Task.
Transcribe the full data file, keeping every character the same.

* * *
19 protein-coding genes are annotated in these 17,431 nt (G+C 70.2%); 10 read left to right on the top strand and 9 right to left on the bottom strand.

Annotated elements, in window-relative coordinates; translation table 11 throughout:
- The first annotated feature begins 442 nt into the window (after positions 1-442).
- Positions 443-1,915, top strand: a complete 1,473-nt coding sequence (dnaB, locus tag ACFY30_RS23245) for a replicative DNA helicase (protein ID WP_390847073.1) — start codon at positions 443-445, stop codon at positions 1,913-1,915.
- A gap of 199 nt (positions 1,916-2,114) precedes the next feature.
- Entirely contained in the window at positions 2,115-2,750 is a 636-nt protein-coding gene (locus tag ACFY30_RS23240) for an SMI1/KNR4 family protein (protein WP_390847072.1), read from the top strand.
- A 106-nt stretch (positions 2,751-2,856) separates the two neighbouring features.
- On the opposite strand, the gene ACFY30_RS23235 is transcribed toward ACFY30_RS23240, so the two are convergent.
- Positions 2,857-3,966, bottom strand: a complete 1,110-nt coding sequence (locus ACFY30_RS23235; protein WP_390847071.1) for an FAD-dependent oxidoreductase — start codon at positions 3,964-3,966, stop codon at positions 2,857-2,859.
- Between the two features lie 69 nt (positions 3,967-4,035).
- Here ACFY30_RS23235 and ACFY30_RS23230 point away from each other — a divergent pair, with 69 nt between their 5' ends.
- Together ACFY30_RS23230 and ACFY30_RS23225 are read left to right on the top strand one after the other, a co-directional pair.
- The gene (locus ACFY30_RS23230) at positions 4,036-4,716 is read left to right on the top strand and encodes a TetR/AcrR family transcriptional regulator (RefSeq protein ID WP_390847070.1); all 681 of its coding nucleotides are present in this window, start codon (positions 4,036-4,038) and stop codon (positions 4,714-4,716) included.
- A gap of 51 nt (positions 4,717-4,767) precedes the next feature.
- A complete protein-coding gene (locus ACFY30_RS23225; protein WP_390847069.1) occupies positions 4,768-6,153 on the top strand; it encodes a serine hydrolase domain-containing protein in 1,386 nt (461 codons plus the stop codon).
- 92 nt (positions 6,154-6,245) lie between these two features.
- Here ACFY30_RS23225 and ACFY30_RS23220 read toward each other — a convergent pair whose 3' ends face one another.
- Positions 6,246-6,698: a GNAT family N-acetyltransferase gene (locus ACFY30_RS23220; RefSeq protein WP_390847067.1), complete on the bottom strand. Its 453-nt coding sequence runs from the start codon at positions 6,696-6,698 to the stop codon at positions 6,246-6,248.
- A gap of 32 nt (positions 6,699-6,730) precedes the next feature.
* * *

19 protein-coding genes are annotated in these 17,431 nt (G+C 70.2%); 10 read left to right on the top strand and 9 right to left on the bottom strand.

Annotated elements, in window-relative coordinates; translation table 11 throughout:
- The first annotated feature begins 442 nt into the window (after positions 1-442).
- Positions 443-1,915, top strand: a complete 1,473-nt coding sequence (dnaB, locus tag ACFY30_RS23245) for a replicative DNA helicase (protein ID WP_390847073.1) — start codon at positions 443-445, stop codon at positions 1,913-1,915.
- A gap of 199 nt (positions 1,916-2,114) precedes the next feature.
- Entirely contained in the window at positions 2,115-2,750 is a 636-nt protein-coding gene (locus tag ACFY30_RS23240) for an SMI1/KNR4 family protein (protein WP_390847072.1), read from the top strand.
- A 106-nt stretch (positions 2,751-2,856) separates the two neighbouring features.
- On the opposite strand, the gene ACFY30_RS23235 is transcribed toward ACFY30_RS23240, so the two are convergent.
- Positions 2,857-3,966, bottom strand: a complete 1,110-nt coding sequence (locus ACFY30_RS23235; protein WP_390847071.1) for an FAD-dependent oxidoreductase — start codon at positions 3,964-3,966, stop codon at positions 2,857-2,859.
- Between the two features lie 69 nt (positions 3,967-4,035).
- Here ACFY30_RS23235 and ACFY30_RS23230 point away from each other — a divergent pair, with 69 nt between their 5' ends.
- Together ACFY30_RS23230 and ACFY30_RS23225 are read left to right on the top strand one after the other, a co-directional pair.
- The gene (locus ACFY30_RS23230) at positions 4,036-4,716 is read left to right on the top strand and encodes a TetR/AcrR family transcriptional regulator (RefSeq protein ID WP_390847070.1); all 681 of its coding nucleotides are present in this window, start codon (positions 4,036-4,038) and stop codon (positions 4,714-4,716) included.
- A gap of 51 nt (positions 4,717-4,767) precedes the next feature.
- A complete protein-coding gene (locus ACFY30_RS23225; protein WP_390847069.1) occupies positions 4,768-6,153 on the top strand; it encodes a serine hydrolase domain-containing protein in 1,386 nt (461 codons plus the stop codon).
- 92 nt (positions 6,154-6,245) lie between these two features.
- Here ACFY30_RS23225 and ACFY30_RS23220 read toward each other — a convergent pair whose 3' ends face one another.
- Positions 6,246-6,698: a GNAT family N-acetyltransferase gene (locus ACFY30_RS23220; RefSeq protein WP_390847067.1), complete on the bottom strand. Its 453-nt coding sequence runs from the start codon at positions 6,696-6,698 to the stop codon at positions 6,246-6,248.
- A gap of 32 nt (positions 6,699-6,730) precedes the next feature.